In response to an upswing in shootings this summer, you used words like “sewer rats” and “thugs,” among other things, to describe the alleged shooters. Several people criticized you for this. They pointed out that such irresponsible language conjures up and perpetuates stereotypes that are harmful to racialized and marginalized communities. But you refused to apologize.
The perplexing thing about you is that your true intentions are almost impossible to pin down. You’ve been hailed as a friend of Black communities for many years, but your actions suggest otherwise.
Some of our elders who know you personally vouch for your likeability and approachability. They tell us that you take time to listen.
But you come at us sideways, leaving many of us to ask: is he with us or against us?
Sometimes you show you get it, like at the recent mayoral candidates’ debate in Scarborough focused on Black communities, where you finally admitted white privilege exists. That was the honourable thing to do.
However, observing your body language that evening made it plain to see that things have changed between you and Toronto’s Black communities. The jig is up. You were there in body, but your spirit was missing. In fact, it never made it into the building.
It seemed to bother you that the other candidates – Saron Gebresellassi, Jennifer Keesmaat and Knia Singh – found more favour with the audience than you did that night. Their messages on housing, transit and community development were resonating while your commitments seemed recycled and old hat.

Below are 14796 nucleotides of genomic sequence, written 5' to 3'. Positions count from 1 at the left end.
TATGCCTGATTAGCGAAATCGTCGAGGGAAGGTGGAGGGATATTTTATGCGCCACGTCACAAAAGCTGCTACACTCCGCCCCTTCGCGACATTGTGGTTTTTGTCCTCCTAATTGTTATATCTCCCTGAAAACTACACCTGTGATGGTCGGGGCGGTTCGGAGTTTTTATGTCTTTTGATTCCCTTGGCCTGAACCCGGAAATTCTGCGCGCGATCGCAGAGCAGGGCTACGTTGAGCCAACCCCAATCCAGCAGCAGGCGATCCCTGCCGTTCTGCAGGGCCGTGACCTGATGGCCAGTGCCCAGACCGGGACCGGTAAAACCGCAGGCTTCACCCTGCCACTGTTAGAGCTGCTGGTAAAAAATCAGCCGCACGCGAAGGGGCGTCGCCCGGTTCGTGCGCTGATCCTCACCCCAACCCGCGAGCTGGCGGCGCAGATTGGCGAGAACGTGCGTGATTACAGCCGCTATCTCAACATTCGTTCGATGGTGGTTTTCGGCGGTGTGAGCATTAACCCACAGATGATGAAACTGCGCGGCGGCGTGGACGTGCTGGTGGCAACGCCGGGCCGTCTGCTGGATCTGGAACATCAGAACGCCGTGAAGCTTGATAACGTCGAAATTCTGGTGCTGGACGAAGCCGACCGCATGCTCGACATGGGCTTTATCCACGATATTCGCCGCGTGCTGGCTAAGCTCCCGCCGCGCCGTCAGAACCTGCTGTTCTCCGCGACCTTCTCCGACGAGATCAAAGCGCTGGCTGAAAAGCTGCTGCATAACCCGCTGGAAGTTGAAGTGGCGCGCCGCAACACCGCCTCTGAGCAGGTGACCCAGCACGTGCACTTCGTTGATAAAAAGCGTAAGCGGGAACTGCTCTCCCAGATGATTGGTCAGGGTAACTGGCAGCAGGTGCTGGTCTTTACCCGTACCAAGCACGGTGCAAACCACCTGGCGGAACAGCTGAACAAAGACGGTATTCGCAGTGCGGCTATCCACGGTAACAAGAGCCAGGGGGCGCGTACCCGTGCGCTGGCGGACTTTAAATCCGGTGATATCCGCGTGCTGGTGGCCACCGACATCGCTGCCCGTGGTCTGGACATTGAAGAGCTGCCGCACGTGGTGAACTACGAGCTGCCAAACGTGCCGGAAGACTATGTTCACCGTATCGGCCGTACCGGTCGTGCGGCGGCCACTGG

Gebresellassi talked about providing 1,000 youth with jobs by repurposing portions of the police budget, while Keesmaat spoke about the need for a cultural hub for Black communities run by Black communities. Singh got people going when he spoke about setting up rent-to-own programs for Toronto Community Housing residents.
You thought you had an ace up your sleeve: the city’s anti-Black racism plan. And you didn’t miss an opportunity to mention it.
The plan calls for increased diversity training, hiring and investments in Black youth. You emphasized its focus on policy development to redress damage done by anti-Black racism, all of which is laudable.
But here’s the thing. Many of us no longer believe you. And a plan without credible leadership is no plan at all. Just because you’ve gotten comfortable using the term “anti-Black racism” doesn’t mean we see you as being genuine about wanting to actually tackle it.
Despite a track record of letting our community down, you’re leading in the polls. This doesn’t surprise anybody. You seem to have made the political calculus to offend us because you figure it won’t hurt you at the polls, which means you’ll go on promising but not delivering for another four years if you’re reelected.
I suppose that’s your definition of “leadership that works.”
YOU SEEM TO HAVE MADE THE POLITICAL CALCULUS TO OFFEND US BECAUSE YOU FIGURE IT WON’T HURT YOU IN THE POLLS.
Is he with us or against us?